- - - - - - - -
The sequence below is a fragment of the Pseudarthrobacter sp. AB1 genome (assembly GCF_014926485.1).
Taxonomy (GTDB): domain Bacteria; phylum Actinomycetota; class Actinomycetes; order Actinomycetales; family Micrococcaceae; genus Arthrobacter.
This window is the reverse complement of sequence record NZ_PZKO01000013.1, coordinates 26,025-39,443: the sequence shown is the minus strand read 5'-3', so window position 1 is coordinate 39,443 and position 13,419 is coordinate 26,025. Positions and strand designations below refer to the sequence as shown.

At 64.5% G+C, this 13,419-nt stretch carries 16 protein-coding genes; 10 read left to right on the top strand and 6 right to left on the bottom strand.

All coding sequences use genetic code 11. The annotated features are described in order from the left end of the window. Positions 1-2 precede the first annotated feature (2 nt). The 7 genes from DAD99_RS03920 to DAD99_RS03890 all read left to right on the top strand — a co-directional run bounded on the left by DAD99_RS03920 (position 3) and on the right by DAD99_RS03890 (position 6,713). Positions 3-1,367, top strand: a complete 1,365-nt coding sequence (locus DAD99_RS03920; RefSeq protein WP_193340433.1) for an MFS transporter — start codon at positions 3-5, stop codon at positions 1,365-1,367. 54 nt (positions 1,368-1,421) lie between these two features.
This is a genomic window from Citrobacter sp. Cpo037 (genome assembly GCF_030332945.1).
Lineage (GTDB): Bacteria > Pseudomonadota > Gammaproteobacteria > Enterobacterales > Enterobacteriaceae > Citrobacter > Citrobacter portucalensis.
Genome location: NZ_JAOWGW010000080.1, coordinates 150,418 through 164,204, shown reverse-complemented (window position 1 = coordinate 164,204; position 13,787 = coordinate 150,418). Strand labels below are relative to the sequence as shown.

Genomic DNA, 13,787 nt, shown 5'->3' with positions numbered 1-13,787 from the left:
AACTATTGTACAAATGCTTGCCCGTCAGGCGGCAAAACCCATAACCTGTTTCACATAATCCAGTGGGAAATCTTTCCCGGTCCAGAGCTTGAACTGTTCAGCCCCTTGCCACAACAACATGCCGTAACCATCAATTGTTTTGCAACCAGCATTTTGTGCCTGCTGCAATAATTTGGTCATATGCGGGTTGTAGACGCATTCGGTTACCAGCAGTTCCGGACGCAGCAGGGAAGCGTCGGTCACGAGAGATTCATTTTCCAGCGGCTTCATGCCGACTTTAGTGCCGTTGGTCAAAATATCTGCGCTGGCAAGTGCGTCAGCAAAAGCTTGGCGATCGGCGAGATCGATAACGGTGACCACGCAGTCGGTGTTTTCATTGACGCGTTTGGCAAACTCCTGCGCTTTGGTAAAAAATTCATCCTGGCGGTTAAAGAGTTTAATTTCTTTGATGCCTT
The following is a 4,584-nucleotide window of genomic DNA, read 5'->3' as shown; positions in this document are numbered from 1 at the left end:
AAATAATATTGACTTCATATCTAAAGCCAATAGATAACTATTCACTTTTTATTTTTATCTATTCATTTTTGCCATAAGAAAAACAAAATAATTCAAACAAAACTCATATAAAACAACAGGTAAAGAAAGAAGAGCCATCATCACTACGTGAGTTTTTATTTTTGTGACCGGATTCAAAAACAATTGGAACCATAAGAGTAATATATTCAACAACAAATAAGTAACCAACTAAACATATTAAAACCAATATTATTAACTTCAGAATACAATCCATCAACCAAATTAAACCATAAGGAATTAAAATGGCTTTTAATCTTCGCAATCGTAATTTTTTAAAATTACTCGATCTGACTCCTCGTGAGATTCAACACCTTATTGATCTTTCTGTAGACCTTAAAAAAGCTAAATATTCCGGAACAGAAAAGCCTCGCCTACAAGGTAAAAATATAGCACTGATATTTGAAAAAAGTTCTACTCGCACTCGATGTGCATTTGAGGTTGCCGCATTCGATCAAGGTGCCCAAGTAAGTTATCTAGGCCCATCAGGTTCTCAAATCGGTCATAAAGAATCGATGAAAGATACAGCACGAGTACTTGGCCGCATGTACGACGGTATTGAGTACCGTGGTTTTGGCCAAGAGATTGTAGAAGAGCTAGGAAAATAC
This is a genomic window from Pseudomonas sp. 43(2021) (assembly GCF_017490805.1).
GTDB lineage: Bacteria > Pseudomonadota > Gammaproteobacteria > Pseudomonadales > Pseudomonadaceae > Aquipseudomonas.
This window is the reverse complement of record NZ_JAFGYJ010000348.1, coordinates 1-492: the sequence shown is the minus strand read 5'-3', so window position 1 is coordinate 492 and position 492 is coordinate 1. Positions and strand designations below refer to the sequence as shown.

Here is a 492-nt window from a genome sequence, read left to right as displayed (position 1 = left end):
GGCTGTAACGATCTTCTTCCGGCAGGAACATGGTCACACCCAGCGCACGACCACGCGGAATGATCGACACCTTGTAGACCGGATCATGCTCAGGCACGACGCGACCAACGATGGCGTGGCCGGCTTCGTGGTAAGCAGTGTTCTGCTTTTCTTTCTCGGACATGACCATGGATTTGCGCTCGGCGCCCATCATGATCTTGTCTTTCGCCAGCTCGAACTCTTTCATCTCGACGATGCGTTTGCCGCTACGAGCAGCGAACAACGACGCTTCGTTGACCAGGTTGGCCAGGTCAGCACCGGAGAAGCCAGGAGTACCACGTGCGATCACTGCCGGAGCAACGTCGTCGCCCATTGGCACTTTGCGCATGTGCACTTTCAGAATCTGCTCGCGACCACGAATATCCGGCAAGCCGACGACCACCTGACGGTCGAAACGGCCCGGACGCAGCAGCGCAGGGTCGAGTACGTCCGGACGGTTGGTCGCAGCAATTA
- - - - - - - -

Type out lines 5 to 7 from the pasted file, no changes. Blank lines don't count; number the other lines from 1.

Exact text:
All coding sequences use genetic code 11. The annotated features are described in order from the left end of the window. Positions 1-2 precede the first annotated feature (2 nt). The 7 genes from DAD99_RS03920 to DAD99_RS03890 all read left to right on the top strand — a co-directional run bounded on the left by DAD99_RS03920 (position 3) and on the right by DAD99_RS03890 (position 6,713). Positions 3-1,367, top strand: a complete 1,365-nt coding sequence (locus DAD99_RS03920; RefSeq protein WP_193340433.1) for an MFS transporter — start codon at positions 3-5, stop codon at positions 1,365-1,367. 54 nt (positions 1,368-1,421) lie between these two features.
This is a genomic window from Citrobacter sp. Cpo037 (genome assembly GCF_030332945.1).
Lineage (GTDB): Bacteria > Pseudomonadota > Gammaproteobacteria > Enterobacterales > Enterobacteriaceae > Citrobacter > Citrobacter portucalensis.